I take some comfort in realizing that even an admired artist obviously hasn’t got a clear plan for what he is doing. He just shows up throwing spagetti on the walls to see what will stick.

I also realize I spend too much time looking for the right place to start, instead of just starting. Winging it, might be winning it.

Phantom pains

A family is a complex fabric of many interwoven threads. Love, trust, loyalties and responsibilities. Both within the core of the closest relatives but also other relations, friendships and acquaintances. History and memories with threads that go long back. Some thick, some thin.

A family can be torn apart in many ways due to different things. Sometimes the rift in the fabric is beyond repair. There’s nothing to patch up and sewing up a metaphor to explain it seems daft. But here goes.

Even though the torn up family isn’t mine and I’m just a thread among many I still feel frayed. We were many that met up to celebrate a graduation last night. There were joy, love as well as hidden feelings of uncertainty. Inside we were many loose ends experiencing the phantom pain of something amputated.

Chaos can be a great foundation.

If you step into a messy old barn, with centuries of old tools and discarded junk, but where each square foot has a story to tell and the atmosphere has a certain personality and mystique. It probably doesn’t take a lot to make it into a cool place for a party, or a summertime café. Just sweep the floors, get rid of the crappiest crap and hang up some lights.

To arrive in a neat and tidy hotel room and think I’m going to make this more homely by throwing your stuff around, tearing up the made bed and rehanging the art. Well, it doesn’t really work.

To turn chaos into something more orderly is the right way to go.

I’m writing about this to present an analogy for music production. I spend quite a lot of time thinking about workflows and how songs get produced.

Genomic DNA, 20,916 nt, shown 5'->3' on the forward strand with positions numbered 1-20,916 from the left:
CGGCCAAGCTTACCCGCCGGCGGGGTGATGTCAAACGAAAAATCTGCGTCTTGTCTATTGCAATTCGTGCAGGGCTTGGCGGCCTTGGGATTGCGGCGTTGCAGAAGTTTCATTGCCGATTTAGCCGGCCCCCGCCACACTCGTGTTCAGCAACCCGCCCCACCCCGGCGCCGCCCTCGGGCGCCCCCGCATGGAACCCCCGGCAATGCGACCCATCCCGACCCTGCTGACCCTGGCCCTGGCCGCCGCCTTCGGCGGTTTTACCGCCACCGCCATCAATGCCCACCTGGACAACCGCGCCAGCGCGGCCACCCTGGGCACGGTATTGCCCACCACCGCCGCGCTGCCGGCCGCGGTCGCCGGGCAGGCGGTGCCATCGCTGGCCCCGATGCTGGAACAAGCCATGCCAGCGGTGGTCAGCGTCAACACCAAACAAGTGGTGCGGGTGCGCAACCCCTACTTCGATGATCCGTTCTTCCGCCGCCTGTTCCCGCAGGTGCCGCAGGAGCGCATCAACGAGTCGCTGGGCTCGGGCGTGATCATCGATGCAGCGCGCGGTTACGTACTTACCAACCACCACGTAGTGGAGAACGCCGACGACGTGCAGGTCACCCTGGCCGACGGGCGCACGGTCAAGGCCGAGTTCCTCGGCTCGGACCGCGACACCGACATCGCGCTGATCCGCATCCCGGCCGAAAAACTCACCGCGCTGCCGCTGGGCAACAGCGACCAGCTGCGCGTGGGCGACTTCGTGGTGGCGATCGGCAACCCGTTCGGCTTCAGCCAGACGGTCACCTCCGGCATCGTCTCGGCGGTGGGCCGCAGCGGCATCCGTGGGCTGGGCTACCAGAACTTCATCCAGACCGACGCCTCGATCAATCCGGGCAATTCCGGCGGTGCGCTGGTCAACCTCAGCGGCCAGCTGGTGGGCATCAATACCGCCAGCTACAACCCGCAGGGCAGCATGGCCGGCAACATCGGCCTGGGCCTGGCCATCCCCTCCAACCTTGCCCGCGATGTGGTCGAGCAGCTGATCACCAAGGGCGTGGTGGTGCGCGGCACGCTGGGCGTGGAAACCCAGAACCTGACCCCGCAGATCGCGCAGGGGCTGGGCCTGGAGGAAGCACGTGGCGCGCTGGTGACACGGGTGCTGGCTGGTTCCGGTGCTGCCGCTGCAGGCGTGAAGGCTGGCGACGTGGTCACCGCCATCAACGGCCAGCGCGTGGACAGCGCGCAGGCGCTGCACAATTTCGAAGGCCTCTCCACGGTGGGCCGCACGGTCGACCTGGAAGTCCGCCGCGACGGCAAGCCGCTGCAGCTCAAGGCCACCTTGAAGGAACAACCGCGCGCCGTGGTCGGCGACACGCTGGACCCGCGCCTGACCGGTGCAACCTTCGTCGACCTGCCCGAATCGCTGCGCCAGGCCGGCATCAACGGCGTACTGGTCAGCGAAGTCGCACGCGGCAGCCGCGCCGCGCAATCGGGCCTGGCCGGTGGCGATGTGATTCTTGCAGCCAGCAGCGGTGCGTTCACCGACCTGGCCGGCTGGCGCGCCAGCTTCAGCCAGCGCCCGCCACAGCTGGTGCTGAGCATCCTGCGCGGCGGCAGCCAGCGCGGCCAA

It seems to me that it’s a lot more interesting to throw together some loops and chopped up grooves into something funky and uncontrollable – and to see what it inspires. You can always turn down the chaos, add some structure. If I instead start recording a perfectly written song with a few clean backing tracks, it’s a lot harder to add chaos and charm afterwards. It just feels as if I’m messing it up. Which I am, but the result is not what I intended. The charm needs to be built in, otherwise it just feels fake and impersonal. Like a hotel room.

The point of being on the edge

If you’re a freelance press photographer covering big events you have a choice. Either you hang with the other photographers and shoot what happens from more or less the same angle, or you go to the side to find a fresh perspective.

If you’re lucky this may lead to unique pictures from the event. On the other hand, there might be lower risk hanging with the competition.

Having an alternative perspective, a different point of view is often what makes us interesting. It can also be what makes uncomfortable, provoking and unwelcome. We might be the chafing friction. But friction creates heat and inside an oyster the grain of sand becomes the pearl.

Find your own voice, then exaggerate it says Jerry Saltz. It’s our idiosyncrasy that makes us interesting argues Seth Godin. I know all this. So I better not sand off any edges, especially when I’m not sure that I’m edgy enough. Being too nice is the worry of the gentle kind.

Confidence holes.

Today I went to the studio after work. And that’s about all that happened. I played through some songs on the guitar. I fooled around with a small synth. But there was no spark. No joy, just doubt, indecision and lack of direction.

I had seen the dip coming, like dark clouds on the horizon. I didn’t have a plan for my session, I hadn’t got a clue and most of all I didn’t have any confidence in my ability. I thought everything sounded bad.